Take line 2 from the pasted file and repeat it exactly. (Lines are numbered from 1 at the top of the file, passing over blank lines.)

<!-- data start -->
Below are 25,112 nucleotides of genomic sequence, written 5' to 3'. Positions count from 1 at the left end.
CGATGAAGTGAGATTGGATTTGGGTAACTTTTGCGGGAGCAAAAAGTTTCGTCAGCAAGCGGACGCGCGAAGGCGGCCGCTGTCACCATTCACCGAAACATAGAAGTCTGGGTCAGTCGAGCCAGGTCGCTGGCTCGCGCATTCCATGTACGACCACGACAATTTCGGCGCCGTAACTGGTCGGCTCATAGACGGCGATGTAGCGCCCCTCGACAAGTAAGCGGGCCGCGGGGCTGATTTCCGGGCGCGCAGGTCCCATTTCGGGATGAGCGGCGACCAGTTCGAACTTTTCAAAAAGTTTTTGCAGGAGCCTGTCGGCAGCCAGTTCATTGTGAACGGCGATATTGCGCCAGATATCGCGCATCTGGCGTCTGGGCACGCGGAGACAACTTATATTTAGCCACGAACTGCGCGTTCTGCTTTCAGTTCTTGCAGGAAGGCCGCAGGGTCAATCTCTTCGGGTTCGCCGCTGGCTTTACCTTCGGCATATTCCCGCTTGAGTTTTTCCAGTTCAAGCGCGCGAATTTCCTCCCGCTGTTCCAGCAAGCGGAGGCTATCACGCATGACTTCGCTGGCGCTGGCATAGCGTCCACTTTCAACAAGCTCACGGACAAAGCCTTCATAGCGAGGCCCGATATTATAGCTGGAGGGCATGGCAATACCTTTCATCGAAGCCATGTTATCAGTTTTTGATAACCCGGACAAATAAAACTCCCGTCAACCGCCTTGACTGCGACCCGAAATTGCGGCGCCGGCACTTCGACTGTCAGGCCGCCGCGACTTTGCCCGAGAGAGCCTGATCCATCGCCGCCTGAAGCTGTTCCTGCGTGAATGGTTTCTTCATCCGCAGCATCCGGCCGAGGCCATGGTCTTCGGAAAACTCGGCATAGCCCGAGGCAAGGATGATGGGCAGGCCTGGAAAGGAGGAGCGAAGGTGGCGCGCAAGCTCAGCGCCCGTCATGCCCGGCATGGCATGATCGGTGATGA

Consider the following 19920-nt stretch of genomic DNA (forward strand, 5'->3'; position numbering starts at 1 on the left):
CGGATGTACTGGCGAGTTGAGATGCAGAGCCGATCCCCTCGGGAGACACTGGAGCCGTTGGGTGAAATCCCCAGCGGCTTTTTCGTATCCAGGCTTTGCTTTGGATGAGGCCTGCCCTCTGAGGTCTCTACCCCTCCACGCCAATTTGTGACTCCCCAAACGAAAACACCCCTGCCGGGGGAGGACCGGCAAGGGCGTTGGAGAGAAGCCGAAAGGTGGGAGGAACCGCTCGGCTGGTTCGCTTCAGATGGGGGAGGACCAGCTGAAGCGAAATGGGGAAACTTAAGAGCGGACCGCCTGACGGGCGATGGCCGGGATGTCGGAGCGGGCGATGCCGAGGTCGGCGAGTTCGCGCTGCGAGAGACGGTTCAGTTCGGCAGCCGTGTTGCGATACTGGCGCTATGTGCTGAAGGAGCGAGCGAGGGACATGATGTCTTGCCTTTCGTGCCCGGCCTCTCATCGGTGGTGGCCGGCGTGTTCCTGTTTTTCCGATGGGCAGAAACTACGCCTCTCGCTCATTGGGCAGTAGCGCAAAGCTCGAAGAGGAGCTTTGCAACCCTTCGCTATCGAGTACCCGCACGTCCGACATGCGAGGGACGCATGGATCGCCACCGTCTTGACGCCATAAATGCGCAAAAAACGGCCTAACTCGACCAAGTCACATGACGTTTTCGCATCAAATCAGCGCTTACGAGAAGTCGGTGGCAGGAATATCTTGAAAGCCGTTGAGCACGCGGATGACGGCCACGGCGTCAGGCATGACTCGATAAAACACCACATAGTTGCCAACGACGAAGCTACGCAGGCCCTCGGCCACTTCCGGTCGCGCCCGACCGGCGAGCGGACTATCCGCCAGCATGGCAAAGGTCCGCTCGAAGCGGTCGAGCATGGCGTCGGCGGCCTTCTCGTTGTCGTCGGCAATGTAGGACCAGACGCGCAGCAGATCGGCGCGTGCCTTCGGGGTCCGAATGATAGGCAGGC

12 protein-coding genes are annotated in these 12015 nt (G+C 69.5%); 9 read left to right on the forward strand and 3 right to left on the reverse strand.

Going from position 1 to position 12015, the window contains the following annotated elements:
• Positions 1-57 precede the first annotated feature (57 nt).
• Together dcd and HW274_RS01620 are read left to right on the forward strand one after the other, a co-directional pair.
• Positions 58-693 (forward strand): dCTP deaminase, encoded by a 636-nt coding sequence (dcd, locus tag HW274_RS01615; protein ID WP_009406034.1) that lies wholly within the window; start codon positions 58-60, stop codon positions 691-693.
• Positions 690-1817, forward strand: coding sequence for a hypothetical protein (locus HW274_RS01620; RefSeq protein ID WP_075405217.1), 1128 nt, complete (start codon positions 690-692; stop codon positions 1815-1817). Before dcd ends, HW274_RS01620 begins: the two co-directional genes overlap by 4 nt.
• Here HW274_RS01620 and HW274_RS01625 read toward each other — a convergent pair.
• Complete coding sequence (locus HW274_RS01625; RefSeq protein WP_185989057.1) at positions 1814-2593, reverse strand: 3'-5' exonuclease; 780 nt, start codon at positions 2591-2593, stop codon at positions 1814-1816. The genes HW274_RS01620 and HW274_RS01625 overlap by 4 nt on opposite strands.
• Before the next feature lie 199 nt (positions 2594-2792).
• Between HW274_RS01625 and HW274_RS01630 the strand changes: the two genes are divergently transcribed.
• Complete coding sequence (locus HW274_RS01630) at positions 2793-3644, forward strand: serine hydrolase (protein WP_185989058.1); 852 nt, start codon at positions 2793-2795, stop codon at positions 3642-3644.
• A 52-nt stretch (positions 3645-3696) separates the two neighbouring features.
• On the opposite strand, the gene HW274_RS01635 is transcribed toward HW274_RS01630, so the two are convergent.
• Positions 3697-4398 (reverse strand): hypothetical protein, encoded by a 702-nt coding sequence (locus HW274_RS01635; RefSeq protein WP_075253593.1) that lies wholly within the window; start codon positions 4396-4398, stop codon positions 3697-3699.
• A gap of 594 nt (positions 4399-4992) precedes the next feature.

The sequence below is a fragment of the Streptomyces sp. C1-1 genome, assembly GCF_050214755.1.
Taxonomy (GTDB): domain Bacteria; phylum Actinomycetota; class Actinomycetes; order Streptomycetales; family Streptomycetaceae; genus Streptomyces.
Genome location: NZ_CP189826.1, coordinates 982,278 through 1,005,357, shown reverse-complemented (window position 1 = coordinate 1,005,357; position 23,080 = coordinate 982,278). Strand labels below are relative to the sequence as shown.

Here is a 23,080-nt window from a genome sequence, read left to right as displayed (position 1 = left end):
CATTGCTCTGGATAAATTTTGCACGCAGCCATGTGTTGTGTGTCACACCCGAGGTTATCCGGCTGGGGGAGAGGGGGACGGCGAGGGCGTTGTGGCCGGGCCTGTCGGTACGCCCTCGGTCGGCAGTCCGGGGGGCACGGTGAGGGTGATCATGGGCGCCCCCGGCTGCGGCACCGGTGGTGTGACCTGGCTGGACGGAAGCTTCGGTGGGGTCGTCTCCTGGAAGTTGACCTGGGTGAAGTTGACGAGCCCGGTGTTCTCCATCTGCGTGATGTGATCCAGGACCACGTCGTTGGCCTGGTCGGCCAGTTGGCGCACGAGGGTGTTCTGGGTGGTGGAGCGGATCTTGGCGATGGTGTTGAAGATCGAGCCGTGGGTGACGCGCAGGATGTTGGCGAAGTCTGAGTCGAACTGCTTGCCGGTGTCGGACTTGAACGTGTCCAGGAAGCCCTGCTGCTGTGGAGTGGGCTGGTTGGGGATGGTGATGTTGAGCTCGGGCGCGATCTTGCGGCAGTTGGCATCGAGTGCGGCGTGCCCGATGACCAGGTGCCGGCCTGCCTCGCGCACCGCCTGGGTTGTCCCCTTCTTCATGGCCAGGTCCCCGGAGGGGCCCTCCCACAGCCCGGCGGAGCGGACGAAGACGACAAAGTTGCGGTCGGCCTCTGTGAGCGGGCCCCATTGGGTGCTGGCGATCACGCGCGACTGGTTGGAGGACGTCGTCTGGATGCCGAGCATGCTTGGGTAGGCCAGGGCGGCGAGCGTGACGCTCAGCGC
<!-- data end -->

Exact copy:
CGATGAAGTGAGATTGGATTTGGGTAACTTTTGCGGGAGCAAAAAGTTTCGTCAGCAAGCGGACGCGCGAAGGCGGCCGCTGTCACCATTCACCGAAACATAGAAGTCTGGGTCAGTCGAGCCAGGTCGCTGGCTCGCGCATTCCATGTACGACCACGACAATTTCGGCGCCGTAACTGGTCGGCTCATAGACGGCGATGTAGCGCCCCTCGACAAGTAAGCGGGCCGCGGGGCTGATTTCCGGGCGCGCAGGTCCCATTTCGGGATGAGCGGCGACCAGTTCGAACTTTTCAAAAAGTTTTTGCAGGAGCCTGTCGGCAGCCAGTTCATTGTGAACGGCGATATTGCGCCAGATATCGCGCATCTGGCGTCTGGGCACGCGGAGACAACTTATATTTAGCCACGAACTGCGCGTTCTGCTTTCAGTTCTTGCAGGAAGGCCGCAGGGTCAATCTCTTCGGGTTCGCCGCTGGCTTTACCTTCGGCATATTCCCGCTTGAGTTTTTCCAGTTCAAGCGCGCGAATTTCCTCCCGCTGTTCCAGCAAGCGGAGGCTATCACGCATGACTTCGCTGGCGCTGGCATAGCGTCCACTTTCAACAAGCTCACGGACAAAGCCTTCATAGCGAGGCCCGATATTATAGCTGGAGGGCATGGCAATACCTTTCATCGAAGCCATGTTATCAGTTTTTGATAACCCGGACAAATAAAACTCCCGTCAACCGCCTTGACTGCGACCCGAAATTGCGGCGCCGGCACTTCGACTGTCAGGCCGCCGCGACTTTGCCCGAGAGAGCCTGATCCATCGCCGCCTGAAGCTGTTCCTGCGTGAATGGTTTCTTCATCCGCAGCATCCGGCCGAGGCCATGGTCTTCGGAAAACTCGGCATAGCCCGAGGCAAGGATGATGGGCAGGCCTGGAAAGGAGGAGCGAAGGTGGCGCGCAAGCTCAGCGCCCGTCATGCCCGGCATGGCATGATCGGTGATGA